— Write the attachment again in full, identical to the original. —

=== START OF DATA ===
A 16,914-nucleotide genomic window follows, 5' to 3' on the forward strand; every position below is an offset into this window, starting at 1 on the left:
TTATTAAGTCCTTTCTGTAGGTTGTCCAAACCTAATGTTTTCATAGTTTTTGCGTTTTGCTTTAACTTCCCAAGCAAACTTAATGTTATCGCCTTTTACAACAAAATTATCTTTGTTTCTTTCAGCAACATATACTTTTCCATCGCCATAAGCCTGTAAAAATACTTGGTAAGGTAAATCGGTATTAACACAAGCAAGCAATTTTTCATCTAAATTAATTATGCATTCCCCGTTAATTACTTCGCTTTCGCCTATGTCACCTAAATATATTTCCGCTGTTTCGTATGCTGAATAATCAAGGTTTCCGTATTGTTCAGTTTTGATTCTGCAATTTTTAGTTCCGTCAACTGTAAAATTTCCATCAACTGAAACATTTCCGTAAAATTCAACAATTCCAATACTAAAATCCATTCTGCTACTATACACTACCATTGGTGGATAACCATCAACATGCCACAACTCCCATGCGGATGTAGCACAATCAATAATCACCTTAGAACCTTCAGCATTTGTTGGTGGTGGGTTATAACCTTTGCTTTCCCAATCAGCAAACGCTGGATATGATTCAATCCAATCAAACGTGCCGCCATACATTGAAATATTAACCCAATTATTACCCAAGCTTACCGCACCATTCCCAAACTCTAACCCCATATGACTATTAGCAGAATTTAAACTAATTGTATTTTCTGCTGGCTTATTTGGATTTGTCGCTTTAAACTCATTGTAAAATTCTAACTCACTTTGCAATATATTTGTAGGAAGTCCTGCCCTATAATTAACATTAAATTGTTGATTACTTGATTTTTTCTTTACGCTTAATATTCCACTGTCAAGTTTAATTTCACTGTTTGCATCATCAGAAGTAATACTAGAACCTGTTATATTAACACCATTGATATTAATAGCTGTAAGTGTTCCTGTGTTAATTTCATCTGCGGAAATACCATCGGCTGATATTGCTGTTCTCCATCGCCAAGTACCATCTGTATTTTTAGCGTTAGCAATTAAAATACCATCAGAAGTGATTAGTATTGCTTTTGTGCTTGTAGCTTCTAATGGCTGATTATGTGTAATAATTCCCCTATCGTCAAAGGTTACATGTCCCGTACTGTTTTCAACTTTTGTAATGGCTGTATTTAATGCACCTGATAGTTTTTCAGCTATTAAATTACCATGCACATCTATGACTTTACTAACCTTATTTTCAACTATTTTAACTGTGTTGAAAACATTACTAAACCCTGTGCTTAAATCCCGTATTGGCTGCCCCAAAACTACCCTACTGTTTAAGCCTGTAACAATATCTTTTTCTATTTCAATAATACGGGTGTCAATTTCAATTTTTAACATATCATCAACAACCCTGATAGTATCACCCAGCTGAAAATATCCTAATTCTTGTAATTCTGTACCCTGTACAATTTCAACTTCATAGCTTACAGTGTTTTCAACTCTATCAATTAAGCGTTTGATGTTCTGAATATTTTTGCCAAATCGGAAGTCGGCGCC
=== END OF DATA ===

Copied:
A 16,914-nucleotide genomic window follows, 5' to 3' on the forward strand; every position below is an offset into this window, starting at 1 on the left:
TTATTAAGTCCTTTCTGTAGGTTGTCCAAACCTAATGTTTTCATAGTTTTTGCGTTTTGCTTTAACTTCCCAAGCAAACTTAATGTTATCGCCTTTTACAACAAAATTATCTTTGTTTCTTTCAGCAACATATACTTTTCCATCGCCATAAGCCTGTAAAAATACTTGGTAAGGTAAATCGGTATTAACACAAGCAAGCAATTTTTCATCTAAATTAATTATGCATTCCCCGTTAATTACTTCGCTTTCGCCTATGTCACCTAAATATATTTCCGCTGTTTCGTATGCTGAATAATCAAGGTTTCCGTATTGTTCAGTTTTGATTCTGCAATTTTTAGTTCCGTCAACTGTAAAATTTCCATCAACTGAAACATTTCCGTAAAATTCAACAATTCCAATACTAAAATCCATTCTGCTACTATACACTACCATTGGTGGATAACCATCAACATGCCACAACTCCCATGCGGATGTAGCACAATCAATAATCACCTTAGAACCTTCAGCATTTGTTGGTGGTGGGTTATAACCTTTGCTTTCCCAATCAGCAAACGCTGGATATGATTCAATCCAATCAAACGTGCCGCCATACATTGAAATATTAACCCAATTATTACCCAAGCTTACCGCACCATTCCCAAACTCTAACCCCATATGACTATTAGCAGAATTTAAACTAATTGTATTTTCTGCTGGCTTATTTGGATTTGTCGCTTTAAACTCATTGTAAAATTCTAACTCACTTTGCAATATATTTGTAGGAAGTCCTGCCCTATAATTAACATTAAATTGTTGATTACTTGATTTTTTCTTTACGCTTAATATTCCACTGTCAAGTTTAATTTCACTGTTTGCATCATCAGAAGTAATACTAGAACCTGTTATATTAACACCATTGATATTAATAGCTGTAAGTGTTCCTGTGTTAATTTCATCTGCGGAAATACCATCGGCTGATATTGCTGTTCTCCATCGCCAAGTACCATCTGTATTTTTAGCGTTAGCAATTAAAATACCATCAGAAGTGATTAGTATTGCTTTTGTGCTTGTAGCTTCTAATGGCTGATTATGTGTAATAATTCCCCTATCGTCAAAGGTTACATGTCCCGTACTGTTTTCAACTTTTGTAATGGCTGTATTTAATGCACCTGATAGTTTTTCAGCTATTAAATTACCATGCACATCTATGACTTTACTAACCTTATTTTCAACTATTTTAACTGTGTTGAAAACATTACTAAACCCTGTGCTTAAATCCCGTATTGGCTGCCCCAAAACTACCCTACTGTTTAAGCCTGTAACAATATCTTTTTCTATTTCAATAATACGGGTGTCAATTTCAATTTTTAACATATCATCAACAACCCTGATAGTATCACCCAGCTGAAAATATCCTAATTCTTGTAATTCTGTACCCTGTACAATTTCAACTTCATAGCTTACAGTGTTTTCAACTCTATCAATTAAGCGTTTGATGTTCTGAATATTTTTGCCAAATCGGAAGTCGGCGCC